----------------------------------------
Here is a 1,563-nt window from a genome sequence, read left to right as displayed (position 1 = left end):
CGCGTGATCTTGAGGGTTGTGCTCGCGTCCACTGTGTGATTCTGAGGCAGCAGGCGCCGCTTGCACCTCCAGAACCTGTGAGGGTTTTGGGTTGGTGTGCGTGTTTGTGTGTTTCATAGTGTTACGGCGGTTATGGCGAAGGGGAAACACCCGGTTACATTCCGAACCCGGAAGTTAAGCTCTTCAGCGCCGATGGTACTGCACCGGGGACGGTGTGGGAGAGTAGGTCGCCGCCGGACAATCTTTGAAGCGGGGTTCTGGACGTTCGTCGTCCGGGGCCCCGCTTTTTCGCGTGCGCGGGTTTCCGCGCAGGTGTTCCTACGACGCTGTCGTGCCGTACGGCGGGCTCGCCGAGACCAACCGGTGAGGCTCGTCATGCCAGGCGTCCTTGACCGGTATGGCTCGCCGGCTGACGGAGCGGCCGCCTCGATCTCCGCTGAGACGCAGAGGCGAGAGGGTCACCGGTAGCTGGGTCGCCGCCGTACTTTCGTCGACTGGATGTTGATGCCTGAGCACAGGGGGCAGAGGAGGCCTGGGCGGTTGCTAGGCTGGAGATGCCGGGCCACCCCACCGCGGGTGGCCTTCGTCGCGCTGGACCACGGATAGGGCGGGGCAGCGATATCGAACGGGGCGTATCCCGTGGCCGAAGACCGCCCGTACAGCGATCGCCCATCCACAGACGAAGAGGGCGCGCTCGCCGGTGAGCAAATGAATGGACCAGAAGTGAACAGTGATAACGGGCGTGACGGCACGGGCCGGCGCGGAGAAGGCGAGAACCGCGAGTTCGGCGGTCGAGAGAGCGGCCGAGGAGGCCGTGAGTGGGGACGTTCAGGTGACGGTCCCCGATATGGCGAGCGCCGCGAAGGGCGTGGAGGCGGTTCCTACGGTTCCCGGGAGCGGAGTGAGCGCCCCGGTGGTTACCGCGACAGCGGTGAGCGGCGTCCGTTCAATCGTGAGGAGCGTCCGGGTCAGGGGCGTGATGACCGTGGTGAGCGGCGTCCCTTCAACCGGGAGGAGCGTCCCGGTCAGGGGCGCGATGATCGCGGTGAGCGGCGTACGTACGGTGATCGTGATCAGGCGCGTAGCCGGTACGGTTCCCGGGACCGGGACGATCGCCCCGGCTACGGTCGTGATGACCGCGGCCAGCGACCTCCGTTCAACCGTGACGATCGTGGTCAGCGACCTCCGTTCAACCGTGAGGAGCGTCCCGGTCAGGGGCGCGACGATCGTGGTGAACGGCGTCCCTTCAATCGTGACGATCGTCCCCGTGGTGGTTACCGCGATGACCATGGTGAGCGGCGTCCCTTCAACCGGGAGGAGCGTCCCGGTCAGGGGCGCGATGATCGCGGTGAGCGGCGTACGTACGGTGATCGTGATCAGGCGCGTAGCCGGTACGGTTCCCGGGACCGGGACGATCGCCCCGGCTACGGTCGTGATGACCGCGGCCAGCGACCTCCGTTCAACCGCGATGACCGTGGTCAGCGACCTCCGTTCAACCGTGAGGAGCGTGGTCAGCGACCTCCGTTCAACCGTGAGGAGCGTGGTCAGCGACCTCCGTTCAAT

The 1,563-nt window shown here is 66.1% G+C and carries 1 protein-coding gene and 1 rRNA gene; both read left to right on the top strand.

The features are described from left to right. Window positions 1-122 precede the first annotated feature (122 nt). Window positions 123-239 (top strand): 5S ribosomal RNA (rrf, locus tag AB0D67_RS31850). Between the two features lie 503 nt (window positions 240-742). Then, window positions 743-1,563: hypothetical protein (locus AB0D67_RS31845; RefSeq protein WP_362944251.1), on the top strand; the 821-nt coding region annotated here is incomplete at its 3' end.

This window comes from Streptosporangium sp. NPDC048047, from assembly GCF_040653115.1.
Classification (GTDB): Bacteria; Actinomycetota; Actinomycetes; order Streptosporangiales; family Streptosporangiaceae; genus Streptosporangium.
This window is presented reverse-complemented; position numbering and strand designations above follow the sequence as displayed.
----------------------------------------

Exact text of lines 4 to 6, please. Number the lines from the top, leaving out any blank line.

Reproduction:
The features are described from left to right. Window positions 1-122 precede the first annotated feature (122 nt). Window positions 123-239 (top strand): 5S ribosomal RNA (rrf, locus tag AB0D67_RS31850). Between the two features lie 503 nt (window positions 240-742). Then, window positions 743-1,563: hypothetical protein (locus AB0D67_RS31845; RefSeq protein WP_362944251.1), on the top strand; the 821-nt coding region annotated here is incomplete at its 3' end.

This window comes from Streptosporangium sp. NPDC048047, from assembly GCF_040653115.1.
Classification (GTDB): Bacteria; Actinomycetota; Actinomycetes; order Streptosporangiales; family Streptosporangiaceae; genus Streptosporangium.